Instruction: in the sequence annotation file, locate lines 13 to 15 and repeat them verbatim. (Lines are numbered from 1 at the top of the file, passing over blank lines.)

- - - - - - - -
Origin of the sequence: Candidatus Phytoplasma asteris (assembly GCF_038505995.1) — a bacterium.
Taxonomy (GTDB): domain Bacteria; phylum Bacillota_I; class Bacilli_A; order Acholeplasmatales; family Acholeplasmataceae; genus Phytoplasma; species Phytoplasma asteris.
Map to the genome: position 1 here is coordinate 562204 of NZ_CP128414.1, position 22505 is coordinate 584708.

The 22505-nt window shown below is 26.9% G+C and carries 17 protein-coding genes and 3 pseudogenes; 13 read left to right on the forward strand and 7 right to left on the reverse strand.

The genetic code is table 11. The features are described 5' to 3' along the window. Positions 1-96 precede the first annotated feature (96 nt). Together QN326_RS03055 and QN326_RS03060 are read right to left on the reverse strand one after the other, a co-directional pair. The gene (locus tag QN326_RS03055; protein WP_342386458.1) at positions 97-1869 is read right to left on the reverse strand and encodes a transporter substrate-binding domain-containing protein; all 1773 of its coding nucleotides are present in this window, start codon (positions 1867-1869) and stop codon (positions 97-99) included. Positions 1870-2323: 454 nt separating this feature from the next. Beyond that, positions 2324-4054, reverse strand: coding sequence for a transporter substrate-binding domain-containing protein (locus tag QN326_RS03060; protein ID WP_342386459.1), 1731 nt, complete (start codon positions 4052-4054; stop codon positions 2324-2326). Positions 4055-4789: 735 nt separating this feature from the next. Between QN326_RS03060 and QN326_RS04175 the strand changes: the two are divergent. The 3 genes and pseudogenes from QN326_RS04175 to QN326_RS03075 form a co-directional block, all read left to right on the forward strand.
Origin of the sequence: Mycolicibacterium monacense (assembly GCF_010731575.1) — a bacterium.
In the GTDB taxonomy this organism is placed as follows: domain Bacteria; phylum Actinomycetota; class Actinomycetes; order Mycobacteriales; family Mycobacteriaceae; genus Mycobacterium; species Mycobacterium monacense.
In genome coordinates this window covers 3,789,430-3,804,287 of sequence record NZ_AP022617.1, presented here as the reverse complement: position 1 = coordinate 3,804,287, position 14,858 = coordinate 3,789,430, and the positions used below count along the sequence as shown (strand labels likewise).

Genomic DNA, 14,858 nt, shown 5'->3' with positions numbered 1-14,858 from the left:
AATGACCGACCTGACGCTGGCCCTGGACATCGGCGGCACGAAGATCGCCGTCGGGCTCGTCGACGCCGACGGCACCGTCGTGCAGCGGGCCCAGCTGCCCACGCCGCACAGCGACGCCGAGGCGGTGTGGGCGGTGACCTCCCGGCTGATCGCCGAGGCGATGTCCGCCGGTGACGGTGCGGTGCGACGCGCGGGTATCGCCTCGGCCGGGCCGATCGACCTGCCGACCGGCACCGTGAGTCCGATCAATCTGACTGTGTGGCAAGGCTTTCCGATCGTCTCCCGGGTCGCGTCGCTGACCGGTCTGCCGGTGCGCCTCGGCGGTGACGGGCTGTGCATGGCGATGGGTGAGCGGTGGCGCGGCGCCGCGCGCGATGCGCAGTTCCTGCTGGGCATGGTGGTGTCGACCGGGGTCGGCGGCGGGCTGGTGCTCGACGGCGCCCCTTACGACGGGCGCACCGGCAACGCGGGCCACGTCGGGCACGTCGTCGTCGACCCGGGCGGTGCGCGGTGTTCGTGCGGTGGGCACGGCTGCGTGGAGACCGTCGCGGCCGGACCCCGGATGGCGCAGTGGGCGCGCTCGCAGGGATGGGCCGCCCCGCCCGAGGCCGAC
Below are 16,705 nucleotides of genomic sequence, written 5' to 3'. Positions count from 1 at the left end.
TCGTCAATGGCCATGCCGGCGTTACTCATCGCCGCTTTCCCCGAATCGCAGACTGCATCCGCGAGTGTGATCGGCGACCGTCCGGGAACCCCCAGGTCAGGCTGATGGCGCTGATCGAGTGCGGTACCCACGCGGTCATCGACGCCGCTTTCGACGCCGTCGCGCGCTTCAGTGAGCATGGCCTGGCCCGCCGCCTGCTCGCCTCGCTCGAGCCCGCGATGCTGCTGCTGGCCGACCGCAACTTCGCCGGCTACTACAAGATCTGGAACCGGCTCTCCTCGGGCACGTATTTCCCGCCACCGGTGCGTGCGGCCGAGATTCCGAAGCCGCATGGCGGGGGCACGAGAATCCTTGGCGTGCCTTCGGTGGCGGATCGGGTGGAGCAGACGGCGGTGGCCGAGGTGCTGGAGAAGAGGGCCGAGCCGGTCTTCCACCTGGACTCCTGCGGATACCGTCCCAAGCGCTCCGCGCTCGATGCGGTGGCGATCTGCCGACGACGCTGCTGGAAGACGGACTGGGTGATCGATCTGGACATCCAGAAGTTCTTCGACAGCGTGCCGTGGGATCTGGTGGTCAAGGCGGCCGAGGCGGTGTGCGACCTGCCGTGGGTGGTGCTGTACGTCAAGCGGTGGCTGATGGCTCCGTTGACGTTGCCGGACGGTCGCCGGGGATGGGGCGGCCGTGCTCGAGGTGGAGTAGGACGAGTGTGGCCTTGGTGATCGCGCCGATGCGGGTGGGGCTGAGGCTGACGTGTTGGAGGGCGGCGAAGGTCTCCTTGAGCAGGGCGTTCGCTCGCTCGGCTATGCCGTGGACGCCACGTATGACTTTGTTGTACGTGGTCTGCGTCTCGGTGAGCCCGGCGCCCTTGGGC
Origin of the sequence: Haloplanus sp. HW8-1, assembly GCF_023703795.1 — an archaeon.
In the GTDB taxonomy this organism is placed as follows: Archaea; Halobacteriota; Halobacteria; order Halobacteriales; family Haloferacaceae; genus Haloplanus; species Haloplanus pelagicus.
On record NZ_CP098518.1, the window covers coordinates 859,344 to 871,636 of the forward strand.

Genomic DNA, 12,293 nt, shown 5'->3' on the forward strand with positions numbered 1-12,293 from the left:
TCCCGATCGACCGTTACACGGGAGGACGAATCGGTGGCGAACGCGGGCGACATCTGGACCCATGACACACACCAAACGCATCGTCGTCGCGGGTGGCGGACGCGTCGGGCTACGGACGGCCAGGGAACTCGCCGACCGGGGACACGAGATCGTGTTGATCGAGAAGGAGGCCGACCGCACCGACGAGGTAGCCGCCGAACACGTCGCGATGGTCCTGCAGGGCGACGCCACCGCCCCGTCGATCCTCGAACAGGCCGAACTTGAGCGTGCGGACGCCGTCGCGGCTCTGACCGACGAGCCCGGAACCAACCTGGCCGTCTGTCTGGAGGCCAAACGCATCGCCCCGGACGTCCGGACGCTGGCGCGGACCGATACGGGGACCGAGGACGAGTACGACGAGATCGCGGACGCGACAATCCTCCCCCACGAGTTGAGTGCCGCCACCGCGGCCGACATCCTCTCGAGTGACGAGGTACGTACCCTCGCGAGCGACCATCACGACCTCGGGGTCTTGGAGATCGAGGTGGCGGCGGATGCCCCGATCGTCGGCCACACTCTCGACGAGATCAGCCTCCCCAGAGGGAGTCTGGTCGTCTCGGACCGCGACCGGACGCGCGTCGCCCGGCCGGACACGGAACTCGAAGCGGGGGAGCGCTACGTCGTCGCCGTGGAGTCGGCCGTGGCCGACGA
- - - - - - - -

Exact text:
Origin of the sequence: Haloplanus sp. HW8-1, assembly GCF_023703795.1 — an archaeon.
In the GTDB taxonomy this organism is placed as follows: Archaea; Halobacteriota; Halobacteria; order Halobacteriales; family Haloferacaceae; genus Haloplanus; species Haloplanus pelagicus.
On record NZ_CP098518.1, the window covers coordinates 859,344 to 871,636 of the forward strand.